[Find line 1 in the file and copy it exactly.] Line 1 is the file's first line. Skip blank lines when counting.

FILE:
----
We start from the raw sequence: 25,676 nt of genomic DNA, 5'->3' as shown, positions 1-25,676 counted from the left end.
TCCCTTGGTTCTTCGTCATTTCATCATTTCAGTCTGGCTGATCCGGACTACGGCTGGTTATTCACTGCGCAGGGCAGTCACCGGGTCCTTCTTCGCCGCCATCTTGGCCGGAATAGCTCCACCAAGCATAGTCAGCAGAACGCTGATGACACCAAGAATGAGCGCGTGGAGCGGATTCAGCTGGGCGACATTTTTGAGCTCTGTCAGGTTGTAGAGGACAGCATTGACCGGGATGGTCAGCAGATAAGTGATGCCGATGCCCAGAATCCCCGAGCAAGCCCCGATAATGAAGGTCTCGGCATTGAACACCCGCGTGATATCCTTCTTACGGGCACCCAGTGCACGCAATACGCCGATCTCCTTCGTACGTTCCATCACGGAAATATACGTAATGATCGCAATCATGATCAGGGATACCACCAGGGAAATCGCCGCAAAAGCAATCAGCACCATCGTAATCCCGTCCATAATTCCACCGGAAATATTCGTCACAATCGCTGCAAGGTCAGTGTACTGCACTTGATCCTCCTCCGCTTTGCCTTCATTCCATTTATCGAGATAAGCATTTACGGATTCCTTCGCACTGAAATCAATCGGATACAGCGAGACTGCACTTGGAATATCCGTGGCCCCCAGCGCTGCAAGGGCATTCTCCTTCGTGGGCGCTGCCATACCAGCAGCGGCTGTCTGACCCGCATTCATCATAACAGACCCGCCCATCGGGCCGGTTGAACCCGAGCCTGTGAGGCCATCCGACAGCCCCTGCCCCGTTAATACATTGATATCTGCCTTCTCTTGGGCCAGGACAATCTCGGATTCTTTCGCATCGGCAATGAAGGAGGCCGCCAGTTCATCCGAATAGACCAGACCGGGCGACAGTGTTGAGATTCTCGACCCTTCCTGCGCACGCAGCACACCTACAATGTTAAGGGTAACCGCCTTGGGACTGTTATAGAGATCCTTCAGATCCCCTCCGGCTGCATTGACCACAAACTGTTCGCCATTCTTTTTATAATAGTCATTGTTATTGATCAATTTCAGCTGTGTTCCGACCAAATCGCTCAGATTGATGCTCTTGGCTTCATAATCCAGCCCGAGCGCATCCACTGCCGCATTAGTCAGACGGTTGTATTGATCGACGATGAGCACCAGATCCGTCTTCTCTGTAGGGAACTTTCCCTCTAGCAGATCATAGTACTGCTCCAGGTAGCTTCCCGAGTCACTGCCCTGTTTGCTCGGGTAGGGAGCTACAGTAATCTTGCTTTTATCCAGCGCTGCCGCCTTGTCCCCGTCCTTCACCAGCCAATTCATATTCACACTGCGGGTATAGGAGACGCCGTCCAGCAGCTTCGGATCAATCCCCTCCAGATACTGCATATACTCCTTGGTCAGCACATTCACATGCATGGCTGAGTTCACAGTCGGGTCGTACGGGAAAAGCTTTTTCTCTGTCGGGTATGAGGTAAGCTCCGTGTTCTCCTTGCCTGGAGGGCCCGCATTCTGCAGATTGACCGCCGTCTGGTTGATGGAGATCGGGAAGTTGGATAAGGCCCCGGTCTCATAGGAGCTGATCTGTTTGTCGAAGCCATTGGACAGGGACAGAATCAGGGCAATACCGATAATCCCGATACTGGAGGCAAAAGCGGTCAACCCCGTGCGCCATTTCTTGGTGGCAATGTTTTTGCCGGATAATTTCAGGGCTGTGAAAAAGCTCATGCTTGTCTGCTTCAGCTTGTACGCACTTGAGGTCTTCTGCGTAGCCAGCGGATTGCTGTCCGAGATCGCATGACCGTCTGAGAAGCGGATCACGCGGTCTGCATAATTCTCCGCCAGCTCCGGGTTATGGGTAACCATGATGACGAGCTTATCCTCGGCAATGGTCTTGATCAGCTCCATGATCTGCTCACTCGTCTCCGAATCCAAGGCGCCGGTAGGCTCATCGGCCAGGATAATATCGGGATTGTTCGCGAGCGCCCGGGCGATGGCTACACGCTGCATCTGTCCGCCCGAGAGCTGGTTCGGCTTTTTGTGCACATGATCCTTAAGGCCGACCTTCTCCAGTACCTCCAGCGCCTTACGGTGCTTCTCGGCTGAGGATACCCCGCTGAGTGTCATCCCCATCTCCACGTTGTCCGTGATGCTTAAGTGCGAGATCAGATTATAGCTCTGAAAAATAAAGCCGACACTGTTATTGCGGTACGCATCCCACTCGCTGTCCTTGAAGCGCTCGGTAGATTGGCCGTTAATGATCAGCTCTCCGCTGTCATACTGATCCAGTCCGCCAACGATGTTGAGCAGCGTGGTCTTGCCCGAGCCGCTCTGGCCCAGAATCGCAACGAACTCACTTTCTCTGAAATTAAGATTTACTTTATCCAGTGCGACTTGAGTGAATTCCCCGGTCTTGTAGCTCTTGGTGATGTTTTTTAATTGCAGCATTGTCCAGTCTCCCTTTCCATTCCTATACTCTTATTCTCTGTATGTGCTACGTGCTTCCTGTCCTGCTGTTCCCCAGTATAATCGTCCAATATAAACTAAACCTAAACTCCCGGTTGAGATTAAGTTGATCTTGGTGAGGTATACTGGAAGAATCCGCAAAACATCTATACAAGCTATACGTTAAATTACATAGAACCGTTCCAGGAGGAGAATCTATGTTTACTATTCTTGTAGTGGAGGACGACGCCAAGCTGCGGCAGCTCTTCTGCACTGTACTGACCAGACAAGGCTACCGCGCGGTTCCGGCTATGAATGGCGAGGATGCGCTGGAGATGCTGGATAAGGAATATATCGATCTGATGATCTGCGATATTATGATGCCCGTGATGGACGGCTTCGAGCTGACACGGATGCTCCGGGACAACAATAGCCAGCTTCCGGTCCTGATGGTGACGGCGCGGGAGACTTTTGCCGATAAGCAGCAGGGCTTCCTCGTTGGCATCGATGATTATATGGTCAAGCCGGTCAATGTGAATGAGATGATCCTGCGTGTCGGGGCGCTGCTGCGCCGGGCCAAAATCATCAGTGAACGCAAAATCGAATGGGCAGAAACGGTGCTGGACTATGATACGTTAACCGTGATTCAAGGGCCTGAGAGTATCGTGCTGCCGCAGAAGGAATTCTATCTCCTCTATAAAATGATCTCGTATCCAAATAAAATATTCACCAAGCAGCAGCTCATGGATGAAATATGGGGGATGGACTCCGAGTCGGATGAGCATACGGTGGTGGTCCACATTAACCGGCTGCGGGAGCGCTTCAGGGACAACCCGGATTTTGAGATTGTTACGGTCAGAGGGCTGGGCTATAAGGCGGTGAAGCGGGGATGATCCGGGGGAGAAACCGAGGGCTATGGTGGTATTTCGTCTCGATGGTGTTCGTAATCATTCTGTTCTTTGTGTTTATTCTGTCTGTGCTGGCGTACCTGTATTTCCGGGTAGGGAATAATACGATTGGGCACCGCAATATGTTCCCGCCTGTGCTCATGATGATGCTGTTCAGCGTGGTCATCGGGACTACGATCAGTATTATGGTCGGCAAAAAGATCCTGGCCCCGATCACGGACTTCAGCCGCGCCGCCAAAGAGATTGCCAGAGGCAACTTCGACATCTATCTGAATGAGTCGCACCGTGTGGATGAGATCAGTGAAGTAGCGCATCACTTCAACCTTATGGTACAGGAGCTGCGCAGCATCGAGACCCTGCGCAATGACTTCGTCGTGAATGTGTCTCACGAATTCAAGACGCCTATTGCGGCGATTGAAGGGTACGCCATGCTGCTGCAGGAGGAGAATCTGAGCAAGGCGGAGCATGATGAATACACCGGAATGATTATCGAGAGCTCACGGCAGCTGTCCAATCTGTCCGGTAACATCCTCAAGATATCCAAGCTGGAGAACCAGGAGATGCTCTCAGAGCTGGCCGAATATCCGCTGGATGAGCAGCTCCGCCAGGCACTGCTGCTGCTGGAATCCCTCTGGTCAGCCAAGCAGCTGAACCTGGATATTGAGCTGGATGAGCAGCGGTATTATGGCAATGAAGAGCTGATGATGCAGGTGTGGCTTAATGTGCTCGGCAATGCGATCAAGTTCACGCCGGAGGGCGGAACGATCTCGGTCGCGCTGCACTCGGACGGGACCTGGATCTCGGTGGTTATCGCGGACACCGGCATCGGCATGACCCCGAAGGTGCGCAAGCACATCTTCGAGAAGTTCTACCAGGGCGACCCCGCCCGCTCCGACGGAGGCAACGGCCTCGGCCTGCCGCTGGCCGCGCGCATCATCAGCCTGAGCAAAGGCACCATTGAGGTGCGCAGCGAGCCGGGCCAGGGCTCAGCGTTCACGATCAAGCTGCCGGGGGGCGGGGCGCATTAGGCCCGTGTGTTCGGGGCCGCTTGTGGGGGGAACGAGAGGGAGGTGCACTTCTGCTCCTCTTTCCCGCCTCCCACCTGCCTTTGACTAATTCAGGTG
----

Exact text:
We start from the raw sequence: 25,676 nt of genomic DNA, 5'->3' as shown, positions 1-25,676 counted from the left end.